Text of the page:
Picabo, Idaho – The Nature Conservancy and the Purdy family have signed an agreement to restore Kilpatrick Pond on Silver Creek, an impounded area that has trapped sediments for decades.
The agreement focuses on restoring the stream to a more natural path, creating wetlands and lowering water temperatures.
The Kilpatrick Pond project will be the largest restoration effort ever undertaken on Silver Creek. The project is also the most significant action that can be undertaken to reduce water temperatures at Silver Creek, recognized by ecologists as the main long-term threat to this world-class trout stream.
Because of the size and complexity of the project, in addition to extensive planning through the next several months, the University of Idaho will be building a model of the pond. Interested people will be able to see in real time how the newly designed reach of Silver Creek looks as water flows through it.
Kilpatrick Pond is the impounded portion of Silver Creek that includes parts of Silver Creek Preserve and the Purdys’ Double R Ranch. Due to an irrigation diversion dam on the Purdys’ property, sediments have been trapped in this pond. These sediments have filled in the historic stream channel, creating a mostly wide and shallow pond where water heats up quickly in the summer sun. Such conditions are not good for the long-term health of the stream or the fishery.
The Silver Creek enhancement plan, a comprehensive review of the watershed commissioned by The Nature Conservancy, found Silver Creek to be in excellent shape, but identified rising water temperatures as a key threat to the stream’s future. The plan identified Kilpatrick Pond as one of the main contributors to rising water temperature at Silver Creek.
The planned project will stabilize the sediments that have built up over time, so that they will not be redistributed downstream. These sediments will be used to create wetlands or islands. The stream channel will be restored to a more natural flow and path.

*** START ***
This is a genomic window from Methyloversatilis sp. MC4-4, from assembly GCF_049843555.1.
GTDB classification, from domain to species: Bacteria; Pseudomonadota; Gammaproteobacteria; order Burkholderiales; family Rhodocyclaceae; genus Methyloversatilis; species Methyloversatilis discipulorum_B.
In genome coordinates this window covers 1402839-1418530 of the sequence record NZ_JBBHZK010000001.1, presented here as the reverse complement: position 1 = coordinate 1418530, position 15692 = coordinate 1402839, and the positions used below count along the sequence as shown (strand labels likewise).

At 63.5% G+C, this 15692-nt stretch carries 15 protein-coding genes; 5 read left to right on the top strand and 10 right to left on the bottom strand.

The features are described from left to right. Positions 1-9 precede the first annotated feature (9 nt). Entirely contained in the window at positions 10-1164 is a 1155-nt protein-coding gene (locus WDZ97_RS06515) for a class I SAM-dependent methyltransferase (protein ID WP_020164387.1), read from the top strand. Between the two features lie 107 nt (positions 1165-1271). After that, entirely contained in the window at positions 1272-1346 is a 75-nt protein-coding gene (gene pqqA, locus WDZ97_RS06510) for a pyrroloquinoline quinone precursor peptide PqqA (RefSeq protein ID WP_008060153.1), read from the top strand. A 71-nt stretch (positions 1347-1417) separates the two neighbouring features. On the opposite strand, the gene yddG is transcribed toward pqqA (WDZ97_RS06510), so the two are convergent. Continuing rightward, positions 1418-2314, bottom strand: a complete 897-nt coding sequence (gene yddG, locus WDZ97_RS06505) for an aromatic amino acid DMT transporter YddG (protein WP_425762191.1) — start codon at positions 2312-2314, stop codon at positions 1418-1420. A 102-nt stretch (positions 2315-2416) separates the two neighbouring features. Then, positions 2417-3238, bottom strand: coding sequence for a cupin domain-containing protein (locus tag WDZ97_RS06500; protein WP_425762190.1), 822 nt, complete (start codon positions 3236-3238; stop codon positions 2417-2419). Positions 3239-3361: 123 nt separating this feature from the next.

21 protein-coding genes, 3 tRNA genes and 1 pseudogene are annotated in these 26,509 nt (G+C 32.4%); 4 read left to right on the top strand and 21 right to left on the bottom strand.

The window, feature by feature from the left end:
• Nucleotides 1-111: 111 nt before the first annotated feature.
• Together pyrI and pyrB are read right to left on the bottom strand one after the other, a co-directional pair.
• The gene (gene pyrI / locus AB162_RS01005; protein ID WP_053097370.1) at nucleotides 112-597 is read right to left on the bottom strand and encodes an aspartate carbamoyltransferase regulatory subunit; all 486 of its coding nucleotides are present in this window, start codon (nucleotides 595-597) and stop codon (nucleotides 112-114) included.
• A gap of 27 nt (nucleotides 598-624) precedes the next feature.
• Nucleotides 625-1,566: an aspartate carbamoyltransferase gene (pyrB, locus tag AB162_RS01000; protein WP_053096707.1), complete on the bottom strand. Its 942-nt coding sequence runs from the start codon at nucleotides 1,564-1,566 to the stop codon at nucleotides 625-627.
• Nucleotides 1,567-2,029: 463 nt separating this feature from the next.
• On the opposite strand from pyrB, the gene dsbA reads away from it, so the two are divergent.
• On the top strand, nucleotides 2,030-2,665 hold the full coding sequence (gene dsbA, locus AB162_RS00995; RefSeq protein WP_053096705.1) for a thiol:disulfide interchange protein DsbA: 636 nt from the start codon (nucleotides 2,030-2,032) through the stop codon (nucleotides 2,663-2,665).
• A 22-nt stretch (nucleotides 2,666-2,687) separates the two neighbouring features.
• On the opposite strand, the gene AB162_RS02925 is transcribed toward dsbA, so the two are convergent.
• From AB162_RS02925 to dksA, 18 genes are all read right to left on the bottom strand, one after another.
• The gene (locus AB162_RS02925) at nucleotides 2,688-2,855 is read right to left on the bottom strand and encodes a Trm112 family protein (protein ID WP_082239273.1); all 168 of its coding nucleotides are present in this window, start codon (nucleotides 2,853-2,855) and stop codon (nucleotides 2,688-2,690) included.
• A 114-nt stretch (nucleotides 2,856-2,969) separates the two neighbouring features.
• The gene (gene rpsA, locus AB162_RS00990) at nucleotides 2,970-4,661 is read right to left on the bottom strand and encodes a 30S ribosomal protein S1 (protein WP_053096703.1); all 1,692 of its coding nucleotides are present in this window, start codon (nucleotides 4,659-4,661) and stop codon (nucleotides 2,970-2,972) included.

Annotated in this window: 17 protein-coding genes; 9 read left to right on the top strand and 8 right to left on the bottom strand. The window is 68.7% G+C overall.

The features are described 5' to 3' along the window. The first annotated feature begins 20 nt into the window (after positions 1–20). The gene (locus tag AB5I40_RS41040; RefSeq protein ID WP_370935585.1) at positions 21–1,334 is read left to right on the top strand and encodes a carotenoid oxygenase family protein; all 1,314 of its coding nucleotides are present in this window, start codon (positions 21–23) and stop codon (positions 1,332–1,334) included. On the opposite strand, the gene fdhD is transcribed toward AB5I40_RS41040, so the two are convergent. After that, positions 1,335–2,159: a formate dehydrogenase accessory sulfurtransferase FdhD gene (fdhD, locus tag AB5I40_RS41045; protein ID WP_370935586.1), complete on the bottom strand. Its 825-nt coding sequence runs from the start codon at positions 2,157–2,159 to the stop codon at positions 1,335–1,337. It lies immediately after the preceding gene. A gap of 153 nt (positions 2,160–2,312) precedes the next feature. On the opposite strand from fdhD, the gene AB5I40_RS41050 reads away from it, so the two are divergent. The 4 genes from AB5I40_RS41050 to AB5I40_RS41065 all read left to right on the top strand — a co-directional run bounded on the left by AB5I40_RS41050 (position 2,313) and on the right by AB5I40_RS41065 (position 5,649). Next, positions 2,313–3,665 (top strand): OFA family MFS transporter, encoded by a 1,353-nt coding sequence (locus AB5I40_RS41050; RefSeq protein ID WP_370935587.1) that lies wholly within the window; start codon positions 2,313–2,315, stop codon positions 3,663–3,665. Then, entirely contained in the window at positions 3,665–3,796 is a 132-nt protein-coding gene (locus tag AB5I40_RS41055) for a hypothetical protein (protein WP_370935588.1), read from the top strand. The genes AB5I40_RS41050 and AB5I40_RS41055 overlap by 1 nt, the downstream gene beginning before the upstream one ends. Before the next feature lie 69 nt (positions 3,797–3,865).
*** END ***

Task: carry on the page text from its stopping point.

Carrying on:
The current irrigation diversion dam will be altered to allow for more natural water movement. It will also allow for fish passage so trout can move freely up and downstream.
“This restoration effort will lower water temperatures and create great wildlife habitat, ensuring that Silver Creek remains one of the West’s finest spring creeks for generations to come,” says Dayna Gross, Silver Creek Preserve manager.
The Nature Conservancy has worked at Silver Creek Preserve for 35 years, purchasing the preserve, working with local landowners on nearly 10,000 acres of conservation easements and actively working on restoration and research projects.
The Purdy family members are legendary landowners at Silver Creek, well known for their relationships with the Hemingway family, their commitment to land and water stewardship and their conservation legacy. The family has donated conservation easements to the Conservancy and continues to play an active role in stream conservation.
“A collaborative effort between the Purdys, The Nature Conservancy and the University of Idaho should provide the best effort possible to stabilize thousands of tons of legacy silt from moving into lower Silver Creek and degrading the water down stream,” says Nick Purdy. “This project should enhance and improve the creek for the future.”
The Nature Conservancy is a leading conservation organization working around the world to protect ecologically important lands and waters for nature and people. The Conservancy and its more than 1 million members have protected nearly 120 million acres worldwide. Visit The Nature Conservancy on the Web at www.nature.org.